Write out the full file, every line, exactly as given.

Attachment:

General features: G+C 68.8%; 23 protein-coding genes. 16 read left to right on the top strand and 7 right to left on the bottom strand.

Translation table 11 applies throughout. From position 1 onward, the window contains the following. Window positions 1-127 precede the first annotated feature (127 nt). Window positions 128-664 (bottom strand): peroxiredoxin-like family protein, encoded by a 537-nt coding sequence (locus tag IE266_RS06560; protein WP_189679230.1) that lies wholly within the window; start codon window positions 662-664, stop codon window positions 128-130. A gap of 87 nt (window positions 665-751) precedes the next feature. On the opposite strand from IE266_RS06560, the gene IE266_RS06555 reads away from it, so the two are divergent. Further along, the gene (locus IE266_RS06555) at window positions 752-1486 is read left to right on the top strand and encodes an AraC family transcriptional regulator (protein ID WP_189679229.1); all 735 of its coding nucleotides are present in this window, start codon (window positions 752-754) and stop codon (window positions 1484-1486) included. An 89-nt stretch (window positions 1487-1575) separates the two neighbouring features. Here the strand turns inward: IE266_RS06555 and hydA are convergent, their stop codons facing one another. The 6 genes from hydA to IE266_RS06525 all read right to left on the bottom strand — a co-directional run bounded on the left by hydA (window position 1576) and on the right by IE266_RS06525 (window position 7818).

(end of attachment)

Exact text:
General features: G+C 68.8%; 23 protein-coding genes. 16 read left to right on the top strand and 7 right to left on the bottom strand.

Translation table 11 applies throughout. From position 1 onward, the window contains the following. Window positions 1-127 precede the first annotated feature (127 nt). Window positions 128-664 (bottom strand): peroxiredoxin-like family protein, encoded by a 537-nt coding sequence (locus tag IE266_RS06560; protein WP_189679230.1) that lies wholly within the window; start codon window positions 662-664, stop codon window positions 128-130. A gap of 87 nt (window positions 665-751) precedes the next feature. On the opposite strand from IE266_RS06560, the gene IE266_RS06555 reads away from it, so the two are divergent. Further along, the gene (locus IE266_RS06555) at window positions 752-1486 is read left to right on the top strand and encodes an AraC family transcriptional regulator (protein ID WP_189679229.1); all 735 of its coding nucleotides are present in this window, start codon (window positions 752-754) and stop codon (window positions 1484-1486) included. An 89-nt stretch (window positions 1487-1575) separates the two neighbouring features. Here the strand turns inward: IE266_RS06555 and hydA are convergent, their stop codons facing one another. The 6 genes from hydA to IE266_RS06525 all read right to left on the bottom strand — a co-directional run bounded on the left by hydA (window position 1576) and on the right by IE266_RS06525 (window position 7818).